Although Republicans have so far tried to stay in lockstep with President Donald Trump during the House of Representatives' impeachment inquiry, Politico's Tim Alberta reports that there is still a sense of deep unease among GOP lawmakers about the president's actions.
Based on "dozens" of interviews with GOP lawmakers and aides, Alberta has concluded that "there is a sizable number of Republican senators and representatives who believe Trump’s actions are at least theoretically impeachable, who believe a thorough fact-finding mission is necessary, who believe his removal from office is not an altogether radical idea."
All the same, these lawmakers have so far been reluctant to say so publicly for fear of being attacked by one of the president's tweets.
Rep. Francis Rooney (R-FL) provides an illustrative example. After the Florida Republican publicly came out and said he was open to impeaching the president, Alberta reports that he was bombarded with angry threats from both party officials and constituents.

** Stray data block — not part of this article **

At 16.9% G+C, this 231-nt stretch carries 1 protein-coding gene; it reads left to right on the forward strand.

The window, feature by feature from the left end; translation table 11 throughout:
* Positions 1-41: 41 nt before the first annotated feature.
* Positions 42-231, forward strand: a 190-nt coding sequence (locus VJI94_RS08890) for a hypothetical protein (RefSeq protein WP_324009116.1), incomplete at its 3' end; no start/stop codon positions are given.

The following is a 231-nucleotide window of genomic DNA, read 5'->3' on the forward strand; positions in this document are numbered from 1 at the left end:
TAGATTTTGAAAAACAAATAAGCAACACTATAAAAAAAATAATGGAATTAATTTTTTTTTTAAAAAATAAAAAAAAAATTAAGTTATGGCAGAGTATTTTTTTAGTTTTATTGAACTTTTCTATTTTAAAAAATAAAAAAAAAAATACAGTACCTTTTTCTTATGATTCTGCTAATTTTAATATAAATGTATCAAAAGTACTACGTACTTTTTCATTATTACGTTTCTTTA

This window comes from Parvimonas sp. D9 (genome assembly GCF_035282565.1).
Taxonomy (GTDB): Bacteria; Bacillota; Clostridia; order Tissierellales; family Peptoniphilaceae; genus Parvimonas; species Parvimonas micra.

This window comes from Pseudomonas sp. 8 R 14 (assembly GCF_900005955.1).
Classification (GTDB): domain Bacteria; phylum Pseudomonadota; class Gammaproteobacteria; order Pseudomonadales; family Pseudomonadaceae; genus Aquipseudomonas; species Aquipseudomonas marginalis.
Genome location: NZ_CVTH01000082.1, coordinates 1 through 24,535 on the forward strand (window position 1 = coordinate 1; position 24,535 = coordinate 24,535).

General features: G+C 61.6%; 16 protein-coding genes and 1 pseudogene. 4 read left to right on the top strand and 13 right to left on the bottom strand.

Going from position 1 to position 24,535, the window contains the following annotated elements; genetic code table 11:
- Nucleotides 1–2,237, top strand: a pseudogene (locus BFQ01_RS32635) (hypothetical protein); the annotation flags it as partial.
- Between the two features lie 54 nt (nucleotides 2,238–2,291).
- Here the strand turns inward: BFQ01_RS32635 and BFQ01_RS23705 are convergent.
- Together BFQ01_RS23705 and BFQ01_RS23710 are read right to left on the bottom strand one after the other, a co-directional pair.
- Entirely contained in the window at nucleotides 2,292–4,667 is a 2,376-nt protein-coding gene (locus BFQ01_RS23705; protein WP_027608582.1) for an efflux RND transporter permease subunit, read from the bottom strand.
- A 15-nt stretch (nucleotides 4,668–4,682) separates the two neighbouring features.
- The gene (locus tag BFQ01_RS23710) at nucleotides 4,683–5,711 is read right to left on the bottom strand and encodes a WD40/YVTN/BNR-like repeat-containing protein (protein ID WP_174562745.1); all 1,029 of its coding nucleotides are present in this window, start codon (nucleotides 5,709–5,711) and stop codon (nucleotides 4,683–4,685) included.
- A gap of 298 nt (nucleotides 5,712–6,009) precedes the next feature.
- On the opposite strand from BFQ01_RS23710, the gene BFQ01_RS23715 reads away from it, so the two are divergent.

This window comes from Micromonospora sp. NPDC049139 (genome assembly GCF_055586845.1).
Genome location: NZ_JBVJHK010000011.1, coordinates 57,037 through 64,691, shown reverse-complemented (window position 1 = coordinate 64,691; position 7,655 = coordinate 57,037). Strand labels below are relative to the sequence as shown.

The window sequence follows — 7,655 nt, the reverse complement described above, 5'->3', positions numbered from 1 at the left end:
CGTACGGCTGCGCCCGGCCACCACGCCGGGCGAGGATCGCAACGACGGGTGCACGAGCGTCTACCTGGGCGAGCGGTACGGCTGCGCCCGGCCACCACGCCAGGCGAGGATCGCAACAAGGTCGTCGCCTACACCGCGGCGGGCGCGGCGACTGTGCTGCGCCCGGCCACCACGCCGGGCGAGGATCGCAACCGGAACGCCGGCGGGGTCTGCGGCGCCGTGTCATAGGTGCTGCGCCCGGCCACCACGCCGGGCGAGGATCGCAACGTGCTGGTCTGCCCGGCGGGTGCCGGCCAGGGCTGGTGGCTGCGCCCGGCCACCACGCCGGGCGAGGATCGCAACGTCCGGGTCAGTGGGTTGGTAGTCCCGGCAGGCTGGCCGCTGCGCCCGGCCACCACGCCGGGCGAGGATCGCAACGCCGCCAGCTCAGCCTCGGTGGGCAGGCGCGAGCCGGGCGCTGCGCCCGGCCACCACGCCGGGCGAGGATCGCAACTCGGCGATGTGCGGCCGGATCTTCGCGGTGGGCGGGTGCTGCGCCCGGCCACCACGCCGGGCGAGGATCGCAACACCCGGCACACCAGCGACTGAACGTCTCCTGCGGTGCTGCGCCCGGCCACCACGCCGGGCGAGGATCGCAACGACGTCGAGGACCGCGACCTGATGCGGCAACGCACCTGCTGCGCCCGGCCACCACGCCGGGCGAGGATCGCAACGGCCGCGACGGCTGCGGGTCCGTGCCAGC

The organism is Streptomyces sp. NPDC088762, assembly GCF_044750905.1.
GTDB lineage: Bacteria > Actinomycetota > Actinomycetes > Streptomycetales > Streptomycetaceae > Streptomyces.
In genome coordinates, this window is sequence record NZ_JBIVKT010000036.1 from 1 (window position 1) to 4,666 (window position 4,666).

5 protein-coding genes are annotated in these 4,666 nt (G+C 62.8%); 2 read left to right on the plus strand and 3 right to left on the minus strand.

"The blowback from the people in Southwest Florida was something," he explained to Alberta. "I mean, I had people down here in the local Republican leadership mad at me, yelling at me, telling me nothing should happen to make me waver in my support of Donald Trump. Nothing."
Alberta reports that the president and his followers are now terrified of even a small number of Republicans turning on the president, and are waging a campaign to identify potential "turncoats" who may support eventual articles of impeachment.